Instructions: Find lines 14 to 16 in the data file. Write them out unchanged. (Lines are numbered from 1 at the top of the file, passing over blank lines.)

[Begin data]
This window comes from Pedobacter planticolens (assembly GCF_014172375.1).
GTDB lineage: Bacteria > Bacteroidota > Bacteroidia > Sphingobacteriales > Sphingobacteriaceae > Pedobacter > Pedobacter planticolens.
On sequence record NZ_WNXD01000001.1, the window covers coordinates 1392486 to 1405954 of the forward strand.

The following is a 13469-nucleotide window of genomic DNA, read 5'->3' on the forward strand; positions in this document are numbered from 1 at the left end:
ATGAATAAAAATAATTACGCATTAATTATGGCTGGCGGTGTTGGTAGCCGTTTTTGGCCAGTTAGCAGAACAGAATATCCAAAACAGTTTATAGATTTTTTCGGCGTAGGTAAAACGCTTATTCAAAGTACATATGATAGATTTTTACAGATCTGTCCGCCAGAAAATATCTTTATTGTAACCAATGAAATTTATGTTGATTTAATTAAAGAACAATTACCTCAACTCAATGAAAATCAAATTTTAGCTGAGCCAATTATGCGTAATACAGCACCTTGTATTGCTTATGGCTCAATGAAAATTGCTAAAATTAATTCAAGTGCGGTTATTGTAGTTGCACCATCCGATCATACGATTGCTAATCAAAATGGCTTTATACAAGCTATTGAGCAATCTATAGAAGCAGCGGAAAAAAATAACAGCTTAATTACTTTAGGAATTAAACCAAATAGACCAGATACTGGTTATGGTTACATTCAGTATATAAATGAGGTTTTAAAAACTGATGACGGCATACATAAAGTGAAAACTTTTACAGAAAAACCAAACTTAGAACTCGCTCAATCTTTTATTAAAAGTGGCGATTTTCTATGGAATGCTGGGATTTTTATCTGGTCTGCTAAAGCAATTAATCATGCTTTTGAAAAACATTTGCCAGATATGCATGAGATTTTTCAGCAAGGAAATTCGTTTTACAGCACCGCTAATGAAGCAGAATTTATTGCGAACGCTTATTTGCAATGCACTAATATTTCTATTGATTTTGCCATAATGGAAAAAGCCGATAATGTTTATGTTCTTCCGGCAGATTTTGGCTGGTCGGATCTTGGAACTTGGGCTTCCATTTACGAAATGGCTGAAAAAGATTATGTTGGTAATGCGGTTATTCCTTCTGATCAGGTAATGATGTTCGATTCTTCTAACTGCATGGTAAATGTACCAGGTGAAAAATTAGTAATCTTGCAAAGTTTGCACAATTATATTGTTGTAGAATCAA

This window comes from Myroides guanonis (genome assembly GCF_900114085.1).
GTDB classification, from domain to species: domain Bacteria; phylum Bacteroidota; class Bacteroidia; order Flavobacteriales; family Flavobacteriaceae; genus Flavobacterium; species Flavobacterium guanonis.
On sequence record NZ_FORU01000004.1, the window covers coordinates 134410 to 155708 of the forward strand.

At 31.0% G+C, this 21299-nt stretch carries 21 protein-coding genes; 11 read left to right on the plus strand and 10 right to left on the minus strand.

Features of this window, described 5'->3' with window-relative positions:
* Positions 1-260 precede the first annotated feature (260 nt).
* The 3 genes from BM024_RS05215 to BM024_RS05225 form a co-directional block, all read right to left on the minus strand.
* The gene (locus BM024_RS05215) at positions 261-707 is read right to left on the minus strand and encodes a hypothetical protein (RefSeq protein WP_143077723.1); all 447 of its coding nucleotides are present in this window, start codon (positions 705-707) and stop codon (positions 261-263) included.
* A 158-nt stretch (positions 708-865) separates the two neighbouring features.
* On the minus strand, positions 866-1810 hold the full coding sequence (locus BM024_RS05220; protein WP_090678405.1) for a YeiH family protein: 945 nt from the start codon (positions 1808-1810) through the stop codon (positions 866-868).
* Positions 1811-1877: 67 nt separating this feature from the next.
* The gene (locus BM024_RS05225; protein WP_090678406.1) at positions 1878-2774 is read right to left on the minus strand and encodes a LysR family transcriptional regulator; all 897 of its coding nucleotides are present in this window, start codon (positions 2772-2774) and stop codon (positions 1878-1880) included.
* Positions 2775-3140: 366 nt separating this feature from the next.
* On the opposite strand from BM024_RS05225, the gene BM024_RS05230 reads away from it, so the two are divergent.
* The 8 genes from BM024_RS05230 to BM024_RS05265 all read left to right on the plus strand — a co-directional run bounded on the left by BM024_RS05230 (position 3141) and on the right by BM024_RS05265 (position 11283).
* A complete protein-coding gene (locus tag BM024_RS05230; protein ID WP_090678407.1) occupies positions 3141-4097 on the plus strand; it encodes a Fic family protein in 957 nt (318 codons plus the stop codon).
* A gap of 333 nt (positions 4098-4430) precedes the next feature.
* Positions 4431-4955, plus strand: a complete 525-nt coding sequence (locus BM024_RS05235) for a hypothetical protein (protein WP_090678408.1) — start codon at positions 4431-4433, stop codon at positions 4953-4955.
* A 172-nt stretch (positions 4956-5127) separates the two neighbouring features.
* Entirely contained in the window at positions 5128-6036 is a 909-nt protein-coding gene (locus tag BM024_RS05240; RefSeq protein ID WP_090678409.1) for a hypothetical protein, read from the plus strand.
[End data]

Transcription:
* A 158-nt stretch (positions 708-865) separates the two neighbouring features.
* On the minus strand, positions 866-1810 hold the full coding sequence (locus BM024_RS05220; protein WP_090678405.1) for a YeiH family protein: 945 nt from the start codon (positions 1808-1810) through the stop codon (positions 866-868).
* Positions 1811-1877: 67 nt separating this feature from the next.